Warzon contends that the district court erred in dismissing her First Amendment claim. The district court, in a well-reasoned opinion, concluded that Drew and Milwaukee County had not violated Warzon's free speech rights. Relying mainly on our opinion in Wilbur v. Mahan, 3 F.3d 214 (7th Cir. 1993), the district court stated that, although a public employee does not lose all of her First Amendment rights by becoming a policymaker, she may be discharged on "political grounds." Warzon alleged in her complaint and its attachments that she was discharged for speaking out against the defendants' policy on the Health Care Plan. Taking that allegation as true, the district court concluded that she was discharged on political grounds. Additionally, the district court held that Warzon could prove no set of facts consistent with the allegations in her complaint that would support a finding that she was not a policymaker. The court, therefore, held that the defendants did not violate Warzon's First Amendment rights by firing her for her views on the Health Care Plan. We review de novo the district court's dismissal for failure to state a claim. Murphy v. Walker, 51 F.3d 714, 717 (7th Cir. 1995).
In a line of cases beginning in the 1950s, the Supreme Court developed the principle that the government "cannot condition public employment on a basis that infringes the employee's constitutionally protected interest in freedom of expression." Connick v. Myers, 461 U.S. 138, 142, 103 S.Ct. 1684, 1687, 75 L.Ed.2d 708 (1983). On the other hand, the Court recognized that the government qua employer must have greater power to regulate the speech of its employees than to regulate the speech of the citizenry. Id., 461 U.S. at 157, 103 S.Ct. at 1692. To harmonize these principles, we conduct a two part inquiry, typically called the Pickering balance, named after the seminal Supreme Court decision in Pickering v. Board of Educ., 391 U.S. 563, 88 S.Ct. 1731, 20 L.Ed.2d 811 (1968). First, to state a cause of action, the employee must have been speaking about a matter of "public concern." If she was, the court balances the interests of the employee in commenting on the subject versus the interest of the public employer in an efficient workplace. See Waters v. Churchill, ___ U.S. ___, ___, 114 S.Ct. 1878, 1884, 128 L.Ed.2d 686 (1994); Wright v. Illinois Dep't of Children Family Servs., 40 F.3d 1492, 1500 (7th Cir. 1994).
In the related area of patronage dismissals, the Supreme Court has held that employment decisions for low-level public employees may not be made on the basis of political affiliation. Rutan v. Republican Party of Ill., 497 U.S. 62, 110 S.Ct. 2729, 111 L.Ed.2d 52 (1990). High-level employees, to wit policymakers, on the other hand, are subject to patronage dismissal. Id., 497 U.S. at 74, 110 S.Ct. at 2737.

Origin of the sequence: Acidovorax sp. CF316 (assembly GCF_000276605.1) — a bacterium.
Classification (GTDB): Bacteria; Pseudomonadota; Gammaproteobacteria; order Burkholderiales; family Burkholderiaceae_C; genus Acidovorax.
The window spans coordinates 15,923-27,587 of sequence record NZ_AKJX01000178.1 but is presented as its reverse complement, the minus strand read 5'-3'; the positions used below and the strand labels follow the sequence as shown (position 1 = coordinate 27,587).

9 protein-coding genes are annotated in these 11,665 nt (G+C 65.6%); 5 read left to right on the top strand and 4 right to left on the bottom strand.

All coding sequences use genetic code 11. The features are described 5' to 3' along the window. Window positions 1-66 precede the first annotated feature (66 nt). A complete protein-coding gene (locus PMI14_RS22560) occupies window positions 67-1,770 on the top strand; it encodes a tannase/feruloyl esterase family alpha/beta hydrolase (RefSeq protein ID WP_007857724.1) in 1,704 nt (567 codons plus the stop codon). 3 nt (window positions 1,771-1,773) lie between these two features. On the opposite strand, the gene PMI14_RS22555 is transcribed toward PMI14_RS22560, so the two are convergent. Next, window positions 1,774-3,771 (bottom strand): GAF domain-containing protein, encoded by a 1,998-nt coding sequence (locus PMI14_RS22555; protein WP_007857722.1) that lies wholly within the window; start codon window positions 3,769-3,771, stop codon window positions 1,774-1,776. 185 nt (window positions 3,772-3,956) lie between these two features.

Courts and commentators have recognized that the patronage cases and the Pickering cases have similar but distinct rationales. See, e.g., Heideman v. Wirsing, 7 F.3d 659, 661-62 (7th Cir. 1993); Craig D. Singer, Comment, Conduct and Belief: Public Employees' First Amendment Rights to Free Expression and Political Affiliation, 59 U.CHI. L.REV. 897 (1992). In the patronage cases, we are concerned primarily with elected officials' ability to execute their policies — to which the polity provided its imprimatur on election day — without the hinderance of political antagonists doing their bidding. In the typical Pickering case, on the other hand, we are more concerned with the efficiency of the agency. But these two goals are really very closely linked. In patronage cases, we are not solely concerned that the elected officials' mandate may be totally thwarted by the underling who disagrees with his boss' policies; we are also concerned about the efficiency with which the policy is effectuated. Thus the policy underlying Pickering cases is also present in patronage cases.
In Wilbur, we concluded that the patronage policymaker exception is also applicable to the Pickering analysis. We stated,
we do not think that as soon as a case is shifted from the gravitational field of the patronage cases to that of the public employee speech cases such short cuts as presuming that a policymaking employee's electoral challenge is inconsistent with the effective operation of democratic government must go by the board and the employer must prove, as a matter of fact, a `compelling governmental interest.' . . . Categorical judgments based on experience and common sense play an important role in all areas of law. The exception recognized in the patronage cases for sensitive employees rests on such judgments and it retains its force in cases that have nothing directly to do with patronage or party affiliation.